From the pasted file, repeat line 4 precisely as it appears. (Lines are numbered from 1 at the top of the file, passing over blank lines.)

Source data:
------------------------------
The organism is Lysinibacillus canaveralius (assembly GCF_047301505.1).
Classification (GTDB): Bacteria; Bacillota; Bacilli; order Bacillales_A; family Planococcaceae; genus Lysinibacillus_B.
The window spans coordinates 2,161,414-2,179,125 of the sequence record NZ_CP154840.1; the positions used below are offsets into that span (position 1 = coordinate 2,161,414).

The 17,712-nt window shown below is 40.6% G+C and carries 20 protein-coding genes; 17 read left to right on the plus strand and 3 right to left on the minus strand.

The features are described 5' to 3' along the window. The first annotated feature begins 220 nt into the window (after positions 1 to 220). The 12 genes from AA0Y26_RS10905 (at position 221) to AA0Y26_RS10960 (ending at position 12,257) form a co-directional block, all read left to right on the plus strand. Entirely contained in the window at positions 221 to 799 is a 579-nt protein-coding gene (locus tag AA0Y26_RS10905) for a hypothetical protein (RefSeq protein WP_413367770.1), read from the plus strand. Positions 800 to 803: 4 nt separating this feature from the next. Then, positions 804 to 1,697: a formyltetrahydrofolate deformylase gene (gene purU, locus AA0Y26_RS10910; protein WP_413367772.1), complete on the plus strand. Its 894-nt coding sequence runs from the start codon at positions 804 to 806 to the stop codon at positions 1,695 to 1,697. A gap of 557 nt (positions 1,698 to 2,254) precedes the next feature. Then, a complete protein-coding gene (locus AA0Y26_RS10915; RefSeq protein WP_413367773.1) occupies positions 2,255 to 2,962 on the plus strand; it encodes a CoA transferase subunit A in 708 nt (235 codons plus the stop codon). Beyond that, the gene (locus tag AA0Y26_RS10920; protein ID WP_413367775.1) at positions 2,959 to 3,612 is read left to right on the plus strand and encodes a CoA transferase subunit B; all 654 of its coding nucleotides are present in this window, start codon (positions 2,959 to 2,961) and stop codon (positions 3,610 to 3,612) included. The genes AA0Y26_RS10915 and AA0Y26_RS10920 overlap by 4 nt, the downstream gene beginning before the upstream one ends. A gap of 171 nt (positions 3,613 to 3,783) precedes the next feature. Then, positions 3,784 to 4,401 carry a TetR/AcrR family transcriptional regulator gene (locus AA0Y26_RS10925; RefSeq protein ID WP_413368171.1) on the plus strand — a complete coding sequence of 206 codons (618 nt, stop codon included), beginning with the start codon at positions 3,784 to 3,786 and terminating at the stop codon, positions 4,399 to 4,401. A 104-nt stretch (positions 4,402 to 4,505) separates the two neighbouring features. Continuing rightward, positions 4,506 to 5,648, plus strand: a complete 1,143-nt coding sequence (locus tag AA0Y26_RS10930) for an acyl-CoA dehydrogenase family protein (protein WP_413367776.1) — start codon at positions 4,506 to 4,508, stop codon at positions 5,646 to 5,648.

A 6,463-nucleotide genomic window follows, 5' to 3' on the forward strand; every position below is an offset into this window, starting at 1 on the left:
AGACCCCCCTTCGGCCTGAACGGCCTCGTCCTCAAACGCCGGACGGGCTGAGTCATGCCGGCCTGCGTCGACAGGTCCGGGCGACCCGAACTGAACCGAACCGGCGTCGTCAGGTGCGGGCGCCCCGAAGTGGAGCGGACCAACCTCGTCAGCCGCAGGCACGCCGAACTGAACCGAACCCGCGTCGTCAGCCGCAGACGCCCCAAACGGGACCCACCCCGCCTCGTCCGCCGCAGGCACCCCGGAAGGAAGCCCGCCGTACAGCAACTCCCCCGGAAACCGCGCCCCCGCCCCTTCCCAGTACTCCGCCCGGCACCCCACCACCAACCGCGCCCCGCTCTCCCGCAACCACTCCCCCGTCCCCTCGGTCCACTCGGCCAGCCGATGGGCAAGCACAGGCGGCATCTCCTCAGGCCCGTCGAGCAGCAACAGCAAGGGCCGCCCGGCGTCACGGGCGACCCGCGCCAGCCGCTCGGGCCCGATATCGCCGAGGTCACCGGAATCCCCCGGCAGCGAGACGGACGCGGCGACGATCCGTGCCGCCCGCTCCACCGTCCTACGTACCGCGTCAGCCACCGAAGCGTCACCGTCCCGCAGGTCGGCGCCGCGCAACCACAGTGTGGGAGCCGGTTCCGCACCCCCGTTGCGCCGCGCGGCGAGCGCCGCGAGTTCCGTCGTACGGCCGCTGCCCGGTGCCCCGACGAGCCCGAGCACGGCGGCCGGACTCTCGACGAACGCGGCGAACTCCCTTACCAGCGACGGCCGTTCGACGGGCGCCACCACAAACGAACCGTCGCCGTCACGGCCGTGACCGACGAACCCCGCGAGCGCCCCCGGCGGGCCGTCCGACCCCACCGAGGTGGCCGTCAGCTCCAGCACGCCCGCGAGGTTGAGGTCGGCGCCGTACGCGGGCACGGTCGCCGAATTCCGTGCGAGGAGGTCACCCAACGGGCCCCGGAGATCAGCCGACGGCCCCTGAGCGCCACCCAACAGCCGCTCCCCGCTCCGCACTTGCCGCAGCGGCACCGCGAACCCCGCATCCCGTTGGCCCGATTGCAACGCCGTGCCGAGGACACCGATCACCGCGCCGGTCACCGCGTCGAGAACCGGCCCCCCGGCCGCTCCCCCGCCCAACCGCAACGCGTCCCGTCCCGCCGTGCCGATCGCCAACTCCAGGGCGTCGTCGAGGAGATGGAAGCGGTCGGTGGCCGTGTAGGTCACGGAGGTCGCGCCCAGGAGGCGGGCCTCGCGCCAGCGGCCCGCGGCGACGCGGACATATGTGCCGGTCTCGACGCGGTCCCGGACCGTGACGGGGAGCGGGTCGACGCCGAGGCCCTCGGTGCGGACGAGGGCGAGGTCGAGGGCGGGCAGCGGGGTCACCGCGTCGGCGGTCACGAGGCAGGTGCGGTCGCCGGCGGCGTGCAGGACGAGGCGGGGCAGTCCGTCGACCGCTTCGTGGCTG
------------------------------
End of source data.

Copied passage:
The 17,712-nt window shown below is 40.6% G+C and carries 20 protein-coding genes; 17 read left to right on the plus strand and 3 right to left on the minus strand.